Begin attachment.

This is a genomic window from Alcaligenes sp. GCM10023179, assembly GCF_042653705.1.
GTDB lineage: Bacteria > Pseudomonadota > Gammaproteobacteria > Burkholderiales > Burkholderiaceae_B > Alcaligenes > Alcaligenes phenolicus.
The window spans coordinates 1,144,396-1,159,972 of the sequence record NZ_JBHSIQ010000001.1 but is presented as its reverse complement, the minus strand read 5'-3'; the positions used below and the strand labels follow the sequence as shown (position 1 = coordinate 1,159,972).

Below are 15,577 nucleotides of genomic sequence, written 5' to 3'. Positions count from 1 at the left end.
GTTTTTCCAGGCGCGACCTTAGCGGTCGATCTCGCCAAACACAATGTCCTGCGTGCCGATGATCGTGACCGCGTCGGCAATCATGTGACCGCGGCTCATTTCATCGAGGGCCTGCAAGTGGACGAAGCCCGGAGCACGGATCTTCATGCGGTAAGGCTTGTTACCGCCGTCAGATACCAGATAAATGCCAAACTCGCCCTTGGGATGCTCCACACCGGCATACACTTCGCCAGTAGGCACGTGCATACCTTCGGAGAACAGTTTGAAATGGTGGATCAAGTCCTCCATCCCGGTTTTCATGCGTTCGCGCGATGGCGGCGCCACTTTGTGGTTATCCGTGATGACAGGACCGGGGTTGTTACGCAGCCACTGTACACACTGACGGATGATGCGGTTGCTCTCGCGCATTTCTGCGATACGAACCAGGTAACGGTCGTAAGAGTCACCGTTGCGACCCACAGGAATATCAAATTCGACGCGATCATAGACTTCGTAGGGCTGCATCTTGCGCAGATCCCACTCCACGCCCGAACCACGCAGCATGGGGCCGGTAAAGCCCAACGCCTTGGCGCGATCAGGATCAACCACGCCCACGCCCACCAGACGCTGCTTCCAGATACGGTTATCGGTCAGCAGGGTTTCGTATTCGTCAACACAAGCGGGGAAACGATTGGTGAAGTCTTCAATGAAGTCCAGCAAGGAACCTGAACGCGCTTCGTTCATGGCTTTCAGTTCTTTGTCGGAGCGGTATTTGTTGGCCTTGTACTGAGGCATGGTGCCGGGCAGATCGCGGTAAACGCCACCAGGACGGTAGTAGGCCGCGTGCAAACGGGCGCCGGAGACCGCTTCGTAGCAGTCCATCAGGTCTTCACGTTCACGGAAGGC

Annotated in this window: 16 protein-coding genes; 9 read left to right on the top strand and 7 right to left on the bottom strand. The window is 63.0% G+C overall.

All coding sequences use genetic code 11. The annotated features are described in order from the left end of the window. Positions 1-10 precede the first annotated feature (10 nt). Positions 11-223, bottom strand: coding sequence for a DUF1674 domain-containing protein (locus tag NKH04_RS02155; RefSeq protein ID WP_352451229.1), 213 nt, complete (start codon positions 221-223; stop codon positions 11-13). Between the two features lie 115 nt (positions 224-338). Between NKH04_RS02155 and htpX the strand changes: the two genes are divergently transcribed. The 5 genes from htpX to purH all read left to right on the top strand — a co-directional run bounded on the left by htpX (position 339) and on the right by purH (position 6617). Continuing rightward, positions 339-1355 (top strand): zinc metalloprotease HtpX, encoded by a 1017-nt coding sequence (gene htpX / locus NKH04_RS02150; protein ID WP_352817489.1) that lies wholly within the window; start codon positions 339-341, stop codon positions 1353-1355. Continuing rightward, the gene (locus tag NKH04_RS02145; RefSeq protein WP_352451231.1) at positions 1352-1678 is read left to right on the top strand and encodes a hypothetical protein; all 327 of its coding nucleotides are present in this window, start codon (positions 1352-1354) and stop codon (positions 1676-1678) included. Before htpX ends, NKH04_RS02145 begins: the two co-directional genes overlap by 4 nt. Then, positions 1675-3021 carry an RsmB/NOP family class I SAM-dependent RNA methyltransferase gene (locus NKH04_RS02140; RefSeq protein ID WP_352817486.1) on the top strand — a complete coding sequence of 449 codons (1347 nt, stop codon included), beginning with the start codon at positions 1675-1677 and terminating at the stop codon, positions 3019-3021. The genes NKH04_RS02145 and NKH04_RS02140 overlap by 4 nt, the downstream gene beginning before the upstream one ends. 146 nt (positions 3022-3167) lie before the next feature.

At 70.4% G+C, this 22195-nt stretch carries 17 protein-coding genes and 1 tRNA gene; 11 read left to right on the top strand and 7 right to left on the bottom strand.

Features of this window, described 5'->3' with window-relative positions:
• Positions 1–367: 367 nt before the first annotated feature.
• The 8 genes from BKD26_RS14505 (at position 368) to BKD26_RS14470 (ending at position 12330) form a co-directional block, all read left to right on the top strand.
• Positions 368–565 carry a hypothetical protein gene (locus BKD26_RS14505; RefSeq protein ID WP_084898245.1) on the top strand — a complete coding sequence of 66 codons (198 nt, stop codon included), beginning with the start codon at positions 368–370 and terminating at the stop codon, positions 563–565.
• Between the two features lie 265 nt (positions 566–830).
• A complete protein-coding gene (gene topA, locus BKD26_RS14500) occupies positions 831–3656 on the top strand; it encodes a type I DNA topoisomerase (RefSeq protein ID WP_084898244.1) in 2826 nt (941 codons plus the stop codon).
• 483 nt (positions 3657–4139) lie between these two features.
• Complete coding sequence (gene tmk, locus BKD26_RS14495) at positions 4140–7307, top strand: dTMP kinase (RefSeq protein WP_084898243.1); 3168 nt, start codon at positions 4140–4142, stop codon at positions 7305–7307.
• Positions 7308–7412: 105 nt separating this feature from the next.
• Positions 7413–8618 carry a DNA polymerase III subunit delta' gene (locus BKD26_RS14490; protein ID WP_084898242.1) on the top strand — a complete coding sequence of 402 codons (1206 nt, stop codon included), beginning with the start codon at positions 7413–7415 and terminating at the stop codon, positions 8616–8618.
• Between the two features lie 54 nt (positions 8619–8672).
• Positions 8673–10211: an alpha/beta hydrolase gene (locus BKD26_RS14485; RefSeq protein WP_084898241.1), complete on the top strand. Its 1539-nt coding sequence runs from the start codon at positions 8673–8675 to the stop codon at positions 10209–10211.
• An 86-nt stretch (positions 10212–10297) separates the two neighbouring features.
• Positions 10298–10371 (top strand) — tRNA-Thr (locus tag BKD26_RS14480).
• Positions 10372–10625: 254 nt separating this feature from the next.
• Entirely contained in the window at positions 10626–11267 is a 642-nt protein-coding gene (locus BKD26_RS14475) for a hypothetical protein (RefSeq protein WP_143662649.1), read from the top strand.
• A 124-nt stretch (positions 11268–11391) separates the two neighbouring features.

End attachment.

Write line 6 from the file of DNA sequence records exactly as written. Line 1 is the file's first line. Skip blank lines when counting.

Annotated in this window: 16 protein-coding genes; 9 read left to right on the top strand and 7 right to left on the bottom strand. The window is 63.0% G+C overall.